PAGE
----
Travel agents have been thrown a $47.6 million lifeline by the Government with a scheme to help them recoup nearly $700m spent overseas by Kiwi holidaymakers.

Commerce and Consumer Affairs Minister Kris Faafoi says New Zealanders who have money locked up offshore because of cancelled travel plans as a result of Covid-19 will benefit from the new scheme to support the recovery of refunds and credits from overseas travels suppliers.

“We know the travel sector and their customers have taken a massive hit due to the disruption caused by Covid-19. The Government’s been working with the sector to find a way to help agents assist their customers to get back money that they are owed by travel suppliers,” he said.

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The Government would provide a consumer travel reimbursement scheme to help the return of credits to New Zealand consumers via travel agents.

The scheme will be funded to a maximum of $47.6 million.

Travel agencies will be paid:

• 7.5 per cent of the value of cash refunds and
• 5 per cent of the value of credits successfully secured on behalf of consumers.

If an agent recoups $10,000 in a refund on cancelled travel, the customer gets that money back and the agent will receive $750. If it’s a credit for the $10,000 cancelled travel, the customer gets the credit and the agent receives $500.

Since border restrictions were imposed hundreds of agents have lost their jobs and businesss have failed.

Kiwis last year spent between $7 billion and $9b on overseas travel, much of which went through agents who took a commission. This halted almost completely in March when global leisure travel ended.

The travel sector and the Ministry of Business, Innovation and Employment estimate ab out $690m of New Zealanders’ money is locked up because of travel cancelled by Covid-19.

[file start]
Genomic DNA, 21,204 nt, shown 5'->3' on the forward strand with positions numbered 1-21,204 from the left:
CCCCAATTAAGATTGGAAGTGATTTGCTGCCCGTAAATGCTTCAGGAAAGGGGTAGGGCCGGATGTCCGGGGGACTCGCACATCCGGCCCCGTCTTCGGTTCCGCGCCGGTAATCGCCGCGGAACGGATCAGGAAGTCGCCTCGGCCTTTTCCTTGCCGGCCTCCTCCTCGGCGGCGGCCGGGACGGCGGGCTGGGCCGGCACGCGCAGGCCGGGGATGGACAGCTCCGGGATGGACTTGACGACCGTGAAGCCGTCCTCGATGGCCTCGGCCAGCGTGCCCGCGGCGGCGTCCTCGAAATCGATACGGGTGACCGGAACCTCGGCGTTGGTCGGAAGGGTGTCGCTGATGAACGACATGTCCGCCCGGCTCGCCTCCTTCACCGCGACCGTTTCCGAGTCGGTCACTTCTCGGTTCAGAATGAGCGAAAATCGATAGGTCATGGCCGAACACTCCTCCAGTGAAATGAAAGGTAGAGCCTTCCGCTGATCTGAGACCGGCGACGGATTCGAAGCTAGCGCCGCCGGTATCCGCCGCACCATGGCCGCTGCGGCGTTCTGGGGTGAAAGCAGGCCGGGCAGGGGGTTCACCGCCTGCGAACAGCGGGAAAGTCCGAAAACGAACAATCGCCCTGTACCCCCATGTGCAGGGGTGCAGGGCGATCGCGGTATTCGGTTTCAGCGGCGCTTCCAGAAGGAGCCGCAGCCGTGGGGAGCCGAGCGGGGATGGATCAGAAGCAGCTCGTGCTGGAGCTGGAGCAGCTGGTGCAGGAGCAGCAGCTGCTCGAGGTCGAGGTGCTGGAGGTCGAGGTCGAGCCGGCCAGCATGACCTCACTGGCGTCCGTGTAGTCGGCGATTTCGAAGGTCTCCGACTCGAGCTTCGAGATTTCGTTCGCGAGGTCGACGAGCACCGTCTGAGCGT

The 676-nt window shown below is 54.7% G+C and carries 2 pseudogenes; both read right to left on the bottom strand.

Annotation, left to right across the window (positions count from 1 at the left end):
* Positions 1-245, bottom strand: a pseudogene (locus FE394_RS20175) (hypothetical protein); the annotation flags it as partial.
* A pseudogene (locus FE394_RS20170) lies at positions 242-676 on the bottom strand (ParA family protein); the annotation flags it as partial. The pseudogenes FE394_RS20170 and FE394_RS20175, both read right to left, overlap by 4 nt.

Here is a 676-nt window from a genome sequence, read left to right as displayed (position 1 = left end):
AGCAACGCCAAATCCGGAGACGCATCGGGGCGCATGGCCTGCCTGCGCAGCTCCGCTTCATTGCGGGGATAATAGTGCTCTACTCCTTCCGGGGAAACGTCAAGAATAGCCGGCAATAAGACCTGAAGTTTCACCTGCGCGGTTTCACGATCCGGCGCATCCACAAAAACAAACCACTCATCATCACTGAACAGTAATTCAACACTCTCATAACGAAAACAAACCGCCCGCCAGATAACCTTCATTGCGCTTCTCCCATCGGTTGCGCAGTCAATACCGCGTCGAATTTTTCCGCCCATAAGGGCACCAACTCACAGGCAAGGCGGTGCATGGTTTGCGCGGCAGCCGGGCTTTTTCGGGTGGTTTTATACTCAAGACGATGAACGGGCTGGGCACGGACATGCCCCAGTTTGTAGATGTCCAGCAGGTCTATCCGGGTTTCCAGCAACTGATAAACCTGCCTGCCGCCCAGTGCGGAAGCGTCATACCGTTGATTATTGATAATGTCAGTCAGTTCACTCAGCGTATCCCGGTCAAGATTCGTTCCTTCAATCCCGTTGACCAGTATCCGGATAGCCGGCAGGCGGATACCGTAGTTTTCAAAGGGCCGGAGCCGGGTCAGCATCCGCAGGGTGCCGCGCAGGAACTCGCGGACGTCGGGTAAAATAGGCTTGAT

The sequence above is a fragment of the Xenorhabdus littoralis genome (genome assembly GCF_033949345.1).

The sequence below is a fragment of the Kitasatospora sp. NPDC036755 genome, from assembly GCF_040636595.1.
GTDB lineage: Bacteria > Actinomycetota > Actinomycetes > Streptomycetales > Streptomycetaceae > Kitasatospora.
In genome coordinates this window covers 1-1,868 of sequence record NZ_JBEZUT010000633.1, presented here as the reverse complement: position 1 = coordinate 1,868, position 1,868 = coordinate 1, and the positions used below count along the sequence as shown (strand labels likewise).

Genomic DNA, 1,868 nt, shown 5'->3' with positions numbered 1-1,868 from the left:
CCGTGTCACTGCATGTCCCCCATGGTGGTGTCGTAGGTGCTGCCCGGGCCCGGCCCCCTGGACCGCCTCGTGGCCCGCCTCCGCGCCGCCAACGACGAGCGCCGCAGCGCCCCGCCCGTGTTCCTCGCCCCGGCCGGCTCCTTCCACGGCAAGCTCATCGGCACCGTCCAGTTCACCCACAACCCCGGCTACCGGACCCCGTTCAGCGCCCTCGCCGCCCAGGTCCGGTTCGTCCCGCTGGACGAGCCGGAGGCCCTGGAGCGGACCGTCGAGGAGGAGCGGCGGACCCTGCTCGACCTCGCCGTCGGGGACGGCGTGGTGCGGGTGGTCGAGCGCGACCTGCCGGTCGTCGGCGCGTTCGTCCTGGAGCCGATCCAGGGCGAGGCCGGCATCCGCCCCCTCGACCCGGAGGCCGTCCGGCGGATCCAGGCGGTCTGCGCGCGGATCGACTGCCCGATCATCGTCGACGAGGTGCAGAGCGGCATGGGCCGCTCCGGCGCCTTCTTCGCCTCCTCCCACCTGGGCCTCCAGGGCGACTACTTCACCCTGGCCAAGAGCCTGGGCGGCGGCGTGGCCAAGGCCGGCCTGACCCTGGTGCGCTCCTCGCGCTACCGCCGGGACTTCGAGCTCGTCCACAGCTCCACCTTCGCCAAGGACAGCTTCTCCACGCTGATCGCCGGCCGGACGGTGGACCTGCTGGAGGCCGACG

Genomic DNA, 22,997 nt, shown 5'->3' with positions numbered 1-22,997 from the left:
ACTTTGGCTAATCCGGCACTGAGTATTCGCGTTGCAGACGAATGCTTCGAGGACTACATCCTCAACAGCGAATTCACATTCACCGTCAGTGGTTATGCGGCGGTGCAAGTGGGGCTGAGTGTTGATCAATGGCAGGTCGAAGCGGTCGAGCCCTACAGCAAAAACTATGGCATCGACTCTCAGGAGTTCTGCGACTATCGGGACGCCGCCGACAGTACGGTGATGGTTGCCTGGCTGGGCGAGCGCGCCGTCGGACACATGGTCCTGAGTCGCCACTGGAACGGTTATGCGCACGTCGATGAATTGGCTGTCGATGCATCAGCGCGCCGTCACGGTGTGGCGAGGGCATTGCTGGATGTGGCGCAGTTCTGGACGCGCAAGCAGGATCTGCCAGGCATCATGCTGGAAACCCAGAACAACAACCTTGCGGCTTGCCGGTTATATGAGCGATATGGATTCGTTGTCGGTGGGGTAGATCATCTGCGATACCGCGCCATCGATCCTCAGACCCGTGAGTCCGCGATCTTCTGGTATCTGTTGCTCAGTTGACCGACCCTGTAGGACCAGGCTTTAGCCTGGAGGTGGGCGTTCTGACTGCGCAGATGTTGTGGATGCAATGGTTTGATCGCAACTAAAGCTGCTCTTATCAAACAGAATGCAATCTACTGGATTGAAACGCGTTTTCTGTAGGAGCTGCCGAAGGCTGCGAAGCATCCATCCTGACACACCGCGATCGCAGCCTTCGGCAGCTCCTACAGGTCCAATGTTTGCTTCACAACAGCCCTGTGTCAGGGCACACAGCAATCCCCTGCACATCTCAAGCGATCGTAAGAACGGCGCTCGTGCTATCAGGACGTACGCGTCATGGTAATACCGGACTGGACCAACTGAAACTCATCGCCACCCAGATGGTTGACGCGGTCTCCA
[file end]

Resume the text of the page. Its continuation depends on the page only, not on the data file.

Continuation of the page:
“We want to get that money back for Kiwi customers and into the local economy as quickly as possible. The scheme we are announcing today will help those in the travel industry with financial support to facilitate the recovery of those funds,” Faafoi said.

“I know that travel agents and wholesalers have been working hard to recover refunds and credits owed to New Zealand consumers, but are under severe financial pressure, with many facing the prospect of insolvency.”

Many of the outstanding bookings that remain stalled were complex to put in place and are complicated to unwind.

”That’s where the expertise of the sector is crucial to help consumers get back money tied up in stranded bookings.’

“The travel reimbursement scheme will help increase the likelihood of consumers recovering refunds and credits owed to them. It will also give greater confidence to the travel industry by limiting further insolvencies.”

Faafoi said that the scheme would be established as soon as practicable, with details such as eligibility to be worked through over the coming weeks.

Agents had also been eligible for the wage subsidy scheme.

Before the pandemic they employed more than 5000 people throughout New Zealand.

Agents put aside traditional rivalries to lobby for Government support and the group doing the negotiating comprised: David Coombes (managing director of Flight Centre NZ), Mark O’Donnell (chief executive of House of Travel), Malcolm MacLeod (chief executive of First Travel Group) and Simon McKearney (executive general manager Helloworld) .

“This is good news for our industry. There’s still a long road ahead but we’re pleased to be getting some much needed support in what has been an incredibly difficult time for travel agencies in New Zealand,” they said.

“Our people have been working tirelessly over the past six months to repatriate funds from travel suppliers into the hands of Kiwis. This funding will allow us to recoup some of the costs involved in that lengthy process.

While borders remain closed, the industry faced a struggle but the support gives it some breathing room.

The group said ti was grateful to Faafoi and acknowledged the work of Kirk Hope (CEO Business NZ) and Rob Fyfe (Former CEO Air NZ & Business Advisor to Jacinda Ardern).

The Travel Industry Suppliers Group says the Government’s was vital to support the travel industry.

The group’s chair, Robyn Galloway, said travel industry suppliers, also known as wholesalers, work with travel retailers and individual customers to book international travel experiences such as guided tours, cruises, hosted small groups tours and bespoke holidays in over 150 countries.

Most of the companies in the industry are SMEs with a predominately female workforce.

”The Covid crisis and border closures has meant the industry has had to operate without revenue for six months so far, while working to get customers their refunds from overseas operators,” said Galloway.

“We make no bones of the fact the investment the Government is offering is a bare minimum. We acknowledge there are many calls on the public purse right now, but the good achieved by bringing travellers’ money home justifies government assistance.”